The individual shared responsibility provision requires you and each member of your family to have qualifying health care coverage, qualify for a coverage exemption, or make an individual shared responsibility payment when you file your federal income tax return. Qualifying health care coverage is also called minimum essential coverage.
For Tax Year 2019 Returns
Under the Tax Cuts and Jobs Act, the amount of the individual shared responsibility payment is reduced to zero for months beginning after December 31, 2018
Beginning in Tax Year 2019, Form 1040 will not have the “full-year health care coverage or exempt” box and Form 8965, Health Coverage Exemptions, will no longer be used. You need not make a shared responsibility payment or file Form 8965, Health Coverage Exemptions, with your tax return if you don’t have a minimum essential coverage for part or all of 2019.
Form Tax Year 2018 and Prior Returns
Under the Tax Cuts and Jobs Act, taxpayers must continue to report coverage, qualify for an exemption, or pay the individual shared responsibility payment for tax years 2017 and 2018.
For Tax Year 2018, the IRS will not consider a return complete and accurate if the taxpayer does not report full-year coverage, claim a coverage exemption, or report a shared responsibility payment on the tax return.
Most taxpayers have qualifying health care coverage for all 12 months in the year. Check the box if you had qualifying health care coverage or a coverage exemption that covered all of 2018 or a combination of qualifying health care coverage and coverage exemptions for yourself, your spouse (if filing jointly), and anyone you can or do claim as a dependent. If you can’t check the box, you generally must report a shared responsibility payment on Schedule 4, line 61, for each month that you, your spouse (if filing jointly), or someone else you can or do claim as a dependent didn’t have qualifying health care coverage or a coverage exemption.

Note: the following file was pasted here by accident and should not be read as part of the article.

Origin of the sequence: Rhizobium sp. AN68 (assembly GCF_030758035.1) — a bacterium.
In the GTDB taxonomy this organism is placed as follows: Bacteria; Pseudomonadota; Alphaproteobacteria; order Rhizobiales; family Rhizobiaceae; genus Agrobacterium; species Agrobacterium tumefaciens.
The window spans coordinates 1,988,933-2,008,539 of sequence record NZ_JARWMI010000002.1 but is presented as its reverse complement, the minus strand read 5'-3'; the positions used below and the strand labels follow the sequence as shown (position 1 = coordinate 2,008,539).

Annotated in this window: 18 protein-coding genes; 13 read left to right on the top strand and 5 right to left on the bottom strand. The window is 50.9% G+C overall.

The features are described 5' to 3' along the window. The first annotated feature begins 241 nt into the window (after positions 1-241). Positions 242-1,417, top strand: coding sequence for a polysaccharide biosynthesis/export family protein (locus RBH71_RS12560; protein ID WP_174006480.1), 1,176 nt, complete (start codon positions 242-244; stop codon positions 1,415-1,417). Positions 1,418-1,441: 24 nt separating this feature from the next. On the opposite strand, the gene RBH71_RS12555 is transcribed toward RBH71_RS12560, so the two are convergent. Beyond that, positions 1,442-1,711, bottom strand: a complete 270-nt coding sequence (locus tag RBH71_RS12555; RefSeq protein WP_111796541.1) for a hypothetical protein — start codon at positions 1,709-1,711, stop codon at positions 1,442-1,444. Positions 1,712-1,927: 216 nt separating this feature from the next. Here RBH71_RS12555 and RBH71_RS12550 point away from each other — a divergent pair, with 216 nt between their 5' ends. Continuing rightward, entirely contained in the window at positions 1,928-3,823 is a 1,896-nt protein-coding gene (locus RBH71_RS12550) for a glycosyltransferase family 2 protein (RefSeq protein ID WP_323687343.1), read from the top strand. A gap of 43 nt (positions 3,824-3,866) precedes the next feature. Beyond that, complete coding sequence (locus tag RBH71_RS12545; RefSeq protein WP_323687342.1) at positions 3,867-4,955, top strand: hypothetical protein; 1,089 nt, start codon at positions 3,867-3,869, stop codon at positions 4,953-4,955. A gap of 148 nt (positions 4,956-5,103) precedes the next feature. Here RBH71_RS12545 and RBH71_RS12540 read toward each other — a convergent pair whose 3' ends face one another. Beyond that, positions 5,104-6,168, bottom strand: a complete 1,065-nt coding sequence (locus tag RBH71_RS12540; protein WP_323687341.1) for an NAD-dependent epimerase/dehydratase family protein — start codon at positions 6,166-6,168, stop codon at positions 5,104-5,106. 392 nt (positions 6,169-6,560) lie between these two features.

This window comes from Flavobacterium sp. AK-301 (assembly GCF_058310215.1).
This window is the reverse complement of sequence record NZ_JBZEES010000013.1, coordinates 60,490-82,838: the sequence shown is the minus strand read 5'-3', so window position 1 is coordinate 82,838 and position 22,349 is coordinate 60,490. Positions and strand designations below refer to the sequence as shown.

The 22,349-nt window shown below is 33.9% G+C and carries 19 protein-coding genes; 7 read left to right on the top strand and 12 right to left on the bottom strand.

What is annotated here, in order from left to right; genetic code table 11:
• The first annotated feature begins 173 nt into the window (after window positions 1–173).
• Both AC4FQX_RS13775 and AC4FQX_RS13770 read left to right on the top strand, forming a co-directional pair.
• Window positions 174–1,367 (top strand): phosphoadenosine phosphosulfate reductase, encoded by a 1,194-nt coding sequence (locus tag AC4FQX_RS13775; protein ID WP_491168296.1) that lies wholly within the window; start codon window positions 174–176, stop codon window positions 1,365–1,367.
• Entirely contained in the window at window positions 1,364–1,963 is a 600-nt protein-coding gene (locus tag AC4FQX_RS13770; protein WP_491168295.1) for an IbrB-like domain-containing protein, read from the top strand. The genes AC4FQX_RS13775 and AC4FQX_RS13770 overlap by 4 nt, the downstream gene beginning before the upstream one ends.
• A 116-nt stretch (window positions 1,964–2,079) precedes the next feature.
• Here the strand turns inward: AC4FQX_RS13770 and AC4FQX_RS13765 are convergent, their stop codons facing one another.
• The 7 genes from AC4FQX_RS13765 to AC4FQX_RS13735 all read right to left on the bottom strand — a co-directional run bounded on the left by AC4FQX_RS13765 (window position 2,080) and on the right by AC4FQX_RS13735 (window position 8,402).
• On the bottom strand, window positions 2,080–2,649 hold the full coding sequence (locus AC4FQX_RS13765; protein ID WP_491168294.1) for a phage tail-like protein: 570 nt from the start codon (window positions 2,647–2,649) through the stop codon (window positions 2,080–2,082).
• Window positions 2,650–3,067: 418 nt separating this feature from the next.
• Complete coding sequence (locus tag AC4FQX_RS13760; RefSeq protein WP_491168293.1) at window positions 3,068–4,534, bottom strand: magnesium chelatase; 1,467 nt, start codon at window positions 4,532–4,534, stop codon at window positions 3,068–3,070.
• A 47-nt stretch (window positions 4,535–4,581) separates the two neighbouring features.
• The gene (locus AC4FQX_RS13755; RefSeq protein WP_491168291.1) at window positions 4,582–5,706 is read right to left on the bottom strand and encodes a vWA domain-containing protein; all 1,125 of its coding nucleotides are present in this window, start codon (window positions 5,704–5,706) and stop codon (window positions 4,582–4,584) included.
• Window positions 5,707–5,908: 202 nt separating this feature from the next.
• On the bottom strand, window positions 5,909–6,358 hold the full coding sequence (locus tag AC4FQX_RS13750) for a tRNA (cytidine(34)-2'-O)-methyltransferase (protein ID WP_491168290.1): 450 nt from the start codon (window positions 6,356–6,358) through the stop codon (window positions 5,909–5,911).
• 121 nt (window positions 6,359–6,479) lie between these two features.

Minimum Essential Coverage
See the Instructions for Form 8965, Health Coverage Exemptions for more information about Minimum Essential Coverage.
If you need information about minimum essential coverage for a prior year, see that year's version of Form 8965.
Almost all taxpayers must report health care coverage, claim a coverage exemption or report a shared responsibility payment.
If you and everyone on your tax return had health coverage for every month of the year, then you will simply check the box on Form 1040. No further action is required.
You are considered to have minimum essential coverage for the entire month as long as you are enrolled in and entitled to receive benefits under a qualifying plan or program for at least one day during that month.
If you are otherwise not required to file a tax return, you do not need to file a return solely to report your coverage.
You do not need to attach documentation or proof of minimum essential coverage to your tax return. Although nothing in the IRS rules or regulations requires you to provide proof of coverage at the time you file, if you have documents that verify your minimum essential coverage, you should show them to your tax preparer. The IRS will follow its normal compliance approach to filed tax returns and may ask you to substantiate the information on your tax return. Therefore, you should keep these documents with your tax records. Learn more about the types of documents you should keep at our Gathering Your Health Coverage Documentation page.
If you do not have minimum essential coverage and wish to obtain it through the Health Insurance Marketplace, the Marketplace has an open enrollment period each year as well as special enrollment periods for eligible taxpayers. For information about enrollment periods, which health insurance options are available to you, how to purchase health insurance coverage, and how to apply for financial assistance with the cost of insurance, visit HealthCare.gov.